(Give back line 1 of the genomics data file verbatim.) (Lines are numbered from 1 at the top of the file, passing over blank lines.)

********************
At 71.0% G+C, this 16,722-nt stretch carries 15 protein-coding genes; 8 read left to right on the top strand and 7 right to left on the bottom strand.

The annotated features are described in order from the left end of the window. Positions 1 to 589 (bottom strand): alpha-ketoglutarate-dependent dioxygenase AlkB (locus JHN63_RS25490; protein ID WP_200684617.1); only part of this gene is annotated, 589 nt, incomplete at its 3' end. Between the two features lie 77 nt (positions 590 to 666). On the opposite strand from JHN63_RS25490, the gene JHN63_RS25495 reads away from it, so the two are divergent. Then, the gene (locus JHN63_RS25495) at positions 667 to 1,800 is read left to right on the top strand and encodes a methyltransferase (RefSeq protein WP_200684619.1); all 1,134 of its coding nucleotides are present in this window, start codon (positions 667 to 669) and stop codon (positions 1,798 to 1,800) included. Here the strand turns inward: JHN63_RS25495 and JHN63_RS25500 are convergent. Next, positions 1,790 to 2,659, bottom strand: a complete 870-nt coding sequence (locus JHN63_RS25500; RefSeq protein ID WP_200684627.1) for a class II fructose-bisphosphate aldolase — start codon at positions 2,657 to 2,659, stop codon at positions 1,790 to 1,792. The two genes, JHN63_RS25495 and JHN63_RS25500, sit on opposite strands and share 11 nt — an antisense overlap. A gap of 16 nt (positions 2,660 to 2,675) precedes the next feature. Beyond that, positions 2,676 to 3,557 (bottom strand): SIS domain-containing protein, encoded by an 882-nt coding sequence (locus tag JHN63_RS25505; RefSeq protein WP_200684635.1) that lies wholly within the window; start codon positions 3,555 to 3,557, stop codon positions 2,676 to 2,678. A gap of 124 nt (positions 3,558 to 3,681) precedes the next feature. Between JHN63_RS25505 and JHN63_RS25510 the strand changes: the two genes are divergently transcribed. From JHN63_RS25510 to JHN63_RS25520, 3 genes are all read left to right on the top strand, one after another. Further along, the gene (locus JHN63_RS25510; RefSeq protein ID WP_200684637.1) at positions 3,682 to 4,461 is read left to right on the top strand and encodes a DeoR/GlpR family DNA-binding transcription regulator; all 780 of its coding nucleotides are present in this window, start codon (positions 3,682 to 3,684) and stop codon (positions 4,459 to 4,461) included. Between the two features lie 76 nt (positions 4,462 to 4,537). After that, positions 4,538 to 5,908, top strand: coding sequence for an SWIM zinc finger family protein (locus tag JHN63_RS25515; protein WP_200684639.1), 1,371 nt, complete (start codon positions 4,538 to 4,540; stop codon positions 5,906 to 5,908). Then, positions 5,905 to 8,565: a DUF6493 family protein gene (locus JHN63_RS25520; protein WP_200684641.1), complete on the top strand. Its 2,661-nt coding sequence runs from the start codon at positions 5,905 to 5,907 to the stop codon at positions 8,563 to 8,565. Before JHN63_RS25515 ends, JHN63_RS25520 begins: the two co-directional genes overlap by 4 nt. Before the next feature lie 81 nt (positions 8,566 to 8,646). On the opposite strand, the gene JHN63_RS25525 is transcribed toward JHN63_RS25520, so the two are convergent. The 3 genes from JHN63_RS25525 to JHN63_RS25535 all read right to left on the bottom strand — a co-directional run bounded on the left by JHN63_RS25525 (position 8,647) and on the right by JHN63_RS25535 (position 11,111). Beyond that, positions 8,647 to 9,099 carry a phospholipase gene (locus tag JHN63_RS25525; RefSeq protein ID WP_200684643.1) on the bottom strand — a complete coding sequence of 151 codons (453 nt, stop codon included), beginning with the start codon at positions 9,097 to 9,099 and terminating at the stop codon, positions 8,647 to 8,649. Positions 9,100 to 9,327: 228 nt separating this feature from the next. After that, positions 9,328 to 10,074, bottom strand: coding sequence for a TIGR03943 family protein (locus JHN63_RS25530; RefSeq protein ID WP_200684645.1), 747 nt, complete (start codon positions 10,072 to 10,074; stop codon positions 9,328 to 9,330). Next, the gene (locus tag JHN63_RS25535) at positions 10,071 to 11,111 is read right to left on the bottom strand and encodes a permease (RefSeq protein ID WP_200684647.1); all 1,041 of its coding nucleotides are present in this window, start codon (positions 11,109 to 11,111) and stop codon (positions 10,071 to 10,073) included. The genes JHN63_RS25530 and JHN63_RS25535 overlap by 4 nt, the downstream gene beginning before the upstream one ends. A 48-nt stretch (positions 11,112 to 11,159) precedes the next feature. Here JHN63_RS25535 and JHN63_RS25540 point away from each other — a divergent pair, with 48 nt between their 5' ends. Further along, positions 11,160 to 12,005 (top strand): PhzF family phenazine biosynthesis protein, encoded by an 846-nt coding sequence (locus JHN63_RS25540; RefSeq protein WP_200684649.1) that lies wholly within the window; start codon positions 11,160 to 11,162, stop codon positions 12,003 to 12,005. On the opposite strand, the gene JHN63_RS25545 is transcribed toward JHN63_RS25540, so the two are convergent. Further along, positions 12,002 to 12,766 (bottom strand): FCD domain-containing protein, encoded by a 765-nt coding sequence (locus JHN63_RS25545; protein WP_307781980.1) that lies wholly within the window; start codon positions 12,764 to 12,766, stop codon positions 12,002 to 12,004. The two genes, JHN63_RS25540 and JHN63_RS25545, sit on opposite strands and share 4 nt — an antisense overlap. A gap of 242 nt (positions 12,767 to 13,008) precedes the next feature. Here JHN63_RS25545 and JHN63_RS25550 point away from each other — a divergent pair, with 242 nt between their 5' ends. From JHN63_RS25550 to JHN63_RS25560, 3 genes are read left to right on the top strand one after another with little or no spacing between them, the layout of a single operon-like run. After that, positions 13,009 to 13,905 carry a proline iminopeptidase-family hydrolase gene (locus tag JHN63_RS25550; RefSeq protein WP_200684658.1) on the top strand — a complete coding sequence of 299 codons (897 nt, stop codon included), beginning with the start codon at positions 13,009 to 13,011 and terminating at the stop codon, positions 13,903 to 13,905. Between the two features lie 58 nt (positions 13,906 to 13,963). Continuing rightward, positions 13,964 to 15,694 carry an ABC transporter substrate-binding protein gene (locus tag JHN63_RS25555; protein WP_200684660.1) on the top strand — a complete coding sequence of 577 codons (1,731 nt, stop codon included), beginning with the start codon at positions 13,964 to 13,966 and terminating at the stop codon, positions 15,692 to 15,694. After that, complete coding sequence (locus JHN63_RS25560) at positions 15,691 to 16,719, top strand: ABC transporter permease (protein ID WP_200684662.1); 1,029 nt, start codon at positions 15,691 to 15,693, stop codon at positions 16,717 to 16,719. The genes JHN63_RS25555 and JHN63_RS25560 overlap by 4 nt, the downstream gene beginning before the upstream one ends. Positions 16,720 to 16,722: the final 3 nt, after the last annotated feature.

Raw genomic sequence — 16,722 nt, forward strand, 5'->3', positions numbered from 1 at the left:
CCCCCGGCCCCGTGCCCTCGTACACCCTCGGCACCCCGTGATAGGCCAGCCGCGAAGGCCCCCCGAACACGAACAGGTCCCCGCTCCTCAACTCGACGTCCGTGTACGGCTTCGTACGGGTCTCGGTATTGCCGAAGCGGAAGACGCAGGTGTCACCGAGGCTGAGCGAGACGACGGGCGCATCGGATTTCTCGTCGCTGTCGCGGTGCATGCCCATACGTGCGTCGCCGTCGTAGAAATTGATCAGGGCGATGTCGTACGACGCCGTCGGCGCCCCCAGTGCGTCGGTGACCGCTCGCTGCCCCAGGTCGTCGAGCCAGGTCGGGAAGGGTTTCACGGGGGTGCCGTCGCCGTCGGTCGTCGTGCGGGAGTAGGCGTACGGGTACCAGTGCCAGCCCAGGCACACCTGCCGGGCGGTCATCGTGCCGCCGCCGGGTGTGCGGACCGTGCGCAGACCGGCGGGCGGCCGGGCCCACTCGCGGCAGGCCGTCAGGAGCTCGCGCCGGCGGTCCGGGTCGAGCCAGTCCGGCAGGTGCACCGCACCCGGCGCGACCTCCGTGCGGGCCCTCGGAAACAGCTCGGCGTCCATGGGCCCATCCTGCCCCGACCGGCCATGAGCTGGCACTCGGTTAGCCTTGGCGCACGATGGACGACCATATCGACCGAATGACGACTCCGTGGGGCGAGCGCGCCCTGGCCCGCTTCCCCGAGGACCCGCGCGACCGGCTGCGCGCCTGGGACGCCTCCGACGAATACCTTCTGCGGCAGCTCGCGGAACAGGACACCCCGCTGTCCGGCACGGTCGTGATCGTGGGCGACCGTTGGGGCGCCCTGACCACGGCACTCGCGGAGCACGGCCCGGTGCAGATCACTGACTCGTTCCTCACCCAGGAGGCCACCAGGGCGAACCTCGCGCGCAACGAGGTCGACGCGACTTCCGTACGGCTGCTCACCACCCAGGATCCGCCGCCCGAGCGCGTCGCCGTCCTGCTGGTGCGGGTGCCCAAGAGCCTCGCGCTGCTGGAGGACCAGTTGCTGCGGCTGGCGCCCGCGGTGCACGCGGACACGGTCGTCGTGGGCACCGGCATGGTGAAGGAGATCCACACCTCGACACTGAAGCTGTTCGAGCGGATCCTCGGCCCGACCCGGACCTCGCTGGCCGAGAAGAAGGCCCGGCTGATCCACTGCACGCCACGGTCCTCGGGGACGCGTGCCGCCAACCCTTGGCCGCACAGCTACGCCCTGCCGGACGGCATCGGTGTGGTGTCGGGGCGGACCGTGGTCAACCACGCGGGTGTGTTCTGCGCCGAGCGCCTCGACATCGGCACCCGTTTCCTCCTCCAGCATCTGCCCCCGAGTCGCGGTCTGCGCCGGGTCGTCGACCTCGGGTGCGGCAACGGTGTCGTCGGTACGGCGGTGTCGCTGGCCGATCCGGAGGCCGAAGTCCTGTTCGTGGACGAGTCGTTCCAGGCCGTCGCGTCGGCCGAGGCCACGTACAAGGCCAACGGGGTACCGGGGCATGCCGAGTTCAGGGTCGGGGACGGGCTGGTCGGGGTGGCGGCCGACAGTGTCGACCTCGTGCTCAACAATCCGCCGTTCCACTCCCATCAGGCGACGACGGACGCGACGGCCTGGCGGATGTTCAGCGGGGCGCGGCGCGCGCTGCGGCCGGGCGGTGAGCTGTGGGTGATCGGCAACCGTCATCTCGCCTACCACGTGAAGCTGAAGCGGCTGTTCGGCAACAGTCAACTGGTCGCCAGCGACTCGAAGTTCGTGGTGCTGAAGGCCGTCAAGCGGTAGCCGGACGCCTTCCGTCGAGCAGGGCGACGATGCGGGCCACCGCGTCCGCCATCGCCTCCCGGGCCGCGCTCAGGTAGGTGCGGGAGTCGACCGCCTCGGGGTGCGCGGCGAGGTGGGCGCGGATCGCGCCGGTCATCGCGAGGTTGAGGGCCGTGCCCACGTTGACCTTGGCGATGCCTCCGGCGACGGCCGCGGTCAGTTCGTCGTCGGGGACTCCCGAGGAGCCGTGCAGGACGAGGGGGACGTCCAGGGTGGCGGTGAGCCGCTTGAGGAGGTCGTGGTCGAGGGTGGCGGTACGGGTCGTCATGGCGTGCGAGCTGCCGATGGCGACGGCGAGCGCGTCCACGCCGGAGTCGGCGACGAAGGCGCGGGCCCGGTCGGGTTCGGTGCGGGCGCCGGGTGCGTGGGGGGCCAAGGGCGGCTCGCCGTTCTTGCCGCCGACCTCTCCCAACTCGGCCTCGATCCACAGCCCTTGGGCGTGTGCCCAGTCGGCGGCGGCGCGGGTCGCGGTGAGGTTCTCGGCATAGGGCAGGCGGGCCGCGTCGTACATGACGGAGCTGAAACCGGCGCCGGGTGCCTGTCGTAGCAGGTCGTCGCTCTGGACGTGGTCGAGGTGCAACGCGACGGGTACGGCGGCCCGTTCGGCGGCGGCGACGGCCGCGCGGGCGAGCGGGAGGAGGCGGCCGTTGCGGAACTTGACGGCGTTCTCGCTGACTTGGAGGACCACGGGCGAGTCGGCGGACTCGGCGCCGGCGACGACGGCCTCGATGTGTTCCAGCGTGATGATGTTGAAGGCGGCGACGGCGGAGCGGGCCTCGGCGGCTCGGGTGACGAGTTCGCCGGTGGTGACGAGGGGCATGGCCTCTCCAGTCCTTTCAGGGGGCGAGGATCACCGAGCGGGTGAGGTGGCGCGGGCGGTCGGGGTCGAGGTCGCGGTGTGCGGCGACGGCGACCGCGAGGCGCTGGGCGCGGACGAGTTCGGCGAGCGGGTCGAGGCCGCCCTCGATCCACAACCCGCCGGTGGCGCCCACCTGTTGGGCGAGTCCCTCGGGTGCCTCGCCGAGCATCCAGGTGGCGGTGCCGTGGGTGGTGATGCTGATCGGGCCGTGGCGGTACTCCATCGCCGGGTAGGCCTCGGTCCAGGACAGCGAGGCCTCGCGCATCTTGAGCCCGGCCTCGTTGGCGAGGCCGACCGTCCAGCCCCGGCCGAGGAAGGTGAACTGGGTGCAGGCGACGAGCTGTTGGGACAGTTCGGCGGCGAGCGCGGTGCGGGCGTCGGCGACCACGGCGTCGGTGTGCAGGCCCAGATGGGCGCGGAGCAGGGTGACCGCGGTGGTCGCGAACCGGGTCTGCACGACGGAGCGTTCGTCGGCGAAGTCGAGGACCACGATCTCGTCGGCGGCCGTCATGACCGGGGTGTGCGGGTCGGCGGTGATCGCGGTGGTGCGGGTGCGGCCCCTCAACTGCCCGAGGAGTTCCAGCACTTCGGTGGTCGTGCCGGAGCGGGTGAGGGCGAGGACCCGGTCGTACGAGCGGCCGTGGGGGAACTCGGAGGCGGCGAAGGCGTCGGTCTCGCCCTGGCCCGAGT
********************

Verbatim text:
At 71.0% G+C, this 16,722-nt stretch carries 15 protein-coding genes; 8 read left to right on the top strand and 7 right to left on the bottom strand.